Use this chart for reference.


2. Determine the required turnover rate

You should aim to have a turnover rate of 5-10x your water volume. So let’s say you have a 100-gallon aquarium. You will want to choose a return pump that will push between 500 and 1000 GPH back to your aquarium. I prefer to use the lower end side of that number.

*Pro-tip – If you have a protein skimmer in your tank, you will want to keep the flow rate on the lower end as the skimmer will be more efficient. You don’t want to push too much flow through your sump.


3. Calculate head pressure

In order to calculate head pressure, you need to look at your plumbing and determine how many feet your pump needs to push the water. Return pumps will have a flow rate at 0 head pressure and incorporate a flow chart to determine the reduced flow given a certain height.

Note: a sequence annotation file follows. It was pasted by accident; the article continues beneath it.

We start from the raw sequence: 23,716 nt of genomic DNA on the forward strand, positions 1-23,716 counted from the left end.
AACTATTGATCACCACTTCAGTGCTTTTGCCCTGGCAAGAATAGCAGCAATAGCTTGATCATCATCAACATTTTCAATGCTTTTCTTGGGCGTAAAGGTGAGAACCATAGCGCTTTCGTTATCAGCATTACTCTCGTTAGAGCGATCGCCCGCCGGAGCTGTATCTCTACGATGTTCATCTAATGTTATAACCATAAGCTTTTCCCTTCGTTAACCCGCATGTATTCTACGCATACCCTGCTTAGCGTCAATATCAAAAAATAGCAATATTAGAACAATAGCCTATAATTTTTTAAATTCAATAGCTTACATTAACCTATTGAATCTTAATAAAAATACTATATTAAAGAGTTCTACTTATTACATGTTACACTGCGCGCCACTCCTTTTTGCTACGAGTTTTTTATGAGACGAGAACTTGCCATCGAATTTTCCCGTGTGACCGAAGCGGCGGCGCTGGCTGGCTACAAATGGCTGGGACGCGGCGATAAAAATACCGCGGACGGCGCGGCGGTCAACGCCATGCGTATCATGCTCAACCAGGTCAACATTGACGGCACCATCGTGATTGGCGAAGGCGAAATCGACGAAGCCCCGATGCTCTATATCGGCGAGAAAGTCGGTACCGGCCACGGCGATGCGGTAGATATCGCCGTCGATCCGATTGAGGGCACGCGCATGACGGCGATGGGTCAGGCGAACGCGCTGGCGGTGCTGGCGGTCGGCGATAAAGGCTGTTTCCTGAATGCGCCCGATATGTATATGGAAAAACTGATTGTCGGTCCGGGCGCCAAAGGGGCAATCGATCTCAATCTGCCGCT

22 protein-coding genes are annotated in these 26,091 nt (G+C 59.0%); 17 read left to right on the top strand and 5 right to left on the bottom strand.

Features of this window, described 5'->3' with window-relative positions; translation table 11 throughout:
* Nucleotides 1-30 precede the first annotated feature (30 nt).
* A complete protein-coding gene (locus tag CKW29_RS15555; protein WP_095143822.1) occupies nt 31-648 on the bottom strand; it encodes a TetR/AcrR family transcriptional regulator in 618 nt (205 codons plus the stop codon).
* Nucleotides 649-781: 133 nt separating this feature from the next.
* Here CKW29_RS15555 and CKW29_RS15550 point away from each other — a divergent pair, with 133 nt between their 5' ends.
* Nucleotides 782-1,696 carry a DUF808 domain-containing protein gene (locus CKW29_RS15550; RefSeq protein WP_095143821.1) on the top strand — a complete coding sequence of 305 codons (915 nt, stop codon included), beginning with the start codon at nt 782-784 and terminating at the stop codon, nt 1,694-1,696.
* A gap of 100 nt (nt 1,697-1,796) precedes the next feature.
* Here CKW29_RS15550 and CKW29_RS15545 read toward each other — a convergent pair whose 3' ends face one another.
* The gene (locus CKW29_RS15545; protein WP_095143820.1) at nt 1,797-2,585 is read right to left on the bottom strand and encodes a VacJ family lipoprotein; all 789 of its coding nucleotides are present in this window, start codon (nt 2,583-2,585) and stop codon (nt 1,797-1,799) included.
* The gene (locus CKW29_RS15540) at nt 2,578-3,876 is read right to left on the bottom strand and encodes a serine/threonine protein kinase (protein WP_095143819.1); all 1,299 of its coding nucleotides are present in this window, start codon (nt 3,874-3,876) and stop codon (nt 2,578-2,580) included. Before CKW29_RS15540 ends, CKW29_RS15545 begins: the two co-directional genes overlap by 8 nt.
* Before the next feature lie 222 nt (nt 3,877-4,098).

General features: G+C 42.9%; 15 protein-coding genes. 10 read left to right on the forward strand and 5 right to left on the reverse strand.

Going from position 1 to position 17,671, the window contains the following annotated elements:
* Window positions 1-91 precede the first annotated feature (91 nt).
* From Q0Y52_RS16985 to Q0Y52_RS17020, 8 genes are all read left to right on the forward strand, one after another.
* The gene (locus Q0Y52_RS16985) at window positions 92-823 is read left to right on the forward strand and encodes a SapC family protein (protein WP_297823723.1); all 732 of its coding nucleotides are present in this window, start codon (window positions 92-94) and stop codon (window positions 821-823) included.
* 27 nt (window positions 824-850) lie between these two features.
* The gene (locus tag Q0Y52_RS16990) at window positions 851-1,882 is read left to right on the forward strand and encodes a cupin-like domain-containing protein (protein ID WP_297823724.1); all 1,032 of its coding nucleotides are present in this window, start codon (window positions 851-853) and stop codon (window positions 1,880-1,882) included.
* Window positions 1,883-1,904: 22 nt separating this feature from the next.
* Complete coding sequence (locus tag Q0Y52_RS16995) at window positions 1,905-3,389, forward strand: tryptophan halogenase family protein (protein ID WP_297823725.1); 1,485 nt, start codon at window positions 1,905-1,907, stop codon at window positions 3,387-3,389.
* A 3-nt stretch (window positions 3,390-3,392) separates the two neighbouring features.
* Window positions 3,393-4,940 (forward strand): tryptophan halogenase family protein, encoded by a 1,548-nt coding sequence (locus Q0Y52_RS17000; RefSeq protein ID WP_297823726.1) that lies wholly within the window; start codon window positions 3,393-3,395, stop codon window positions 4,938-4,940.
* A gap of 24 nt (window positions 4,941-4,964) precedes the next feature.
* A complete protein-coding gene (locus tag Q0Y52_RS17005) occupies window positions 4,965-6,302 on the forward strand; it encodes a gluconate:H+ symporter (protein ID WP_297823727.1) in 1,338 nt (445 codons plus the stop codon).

Most aquariums will have about 5-6 feet of return plumbing. In order to calculate the reduction in head pressure, use the following rules of thumb:

1 foot of vertical plumbing = 1-foot head pressure

Every 90-degree elbow = 1-foot head pressure

Every 10 feet of horizontal plumbing = 1-foot head pressure

As an example, if you need to pump water 5’ vertically, through 3 elbows and a 10’ horizontally, your pump will be under about 9’ of head pressure.

Looking at your desired return pump flow chart, you can determine the flow.

This chart is for a Mag Drive return pump. As you can see, the flow rate at 9′ of head pressure is 500 GPH for the Mag Drive 9.5 pump.

Aquarium turnover rate calculator

For example:

Danner Supreme Aqua-Mag 9.5 Water Pump produces 950GPH. In our example above, it will produce 500GPH at 9 feet head pressure. If we have a 100-gallon tank we can calculate 5X turnover rate which is sufficient.  500/100=5

If you want to determine the time required for a pump to process a specified percentage of an aquarium system’s water, use this calculator.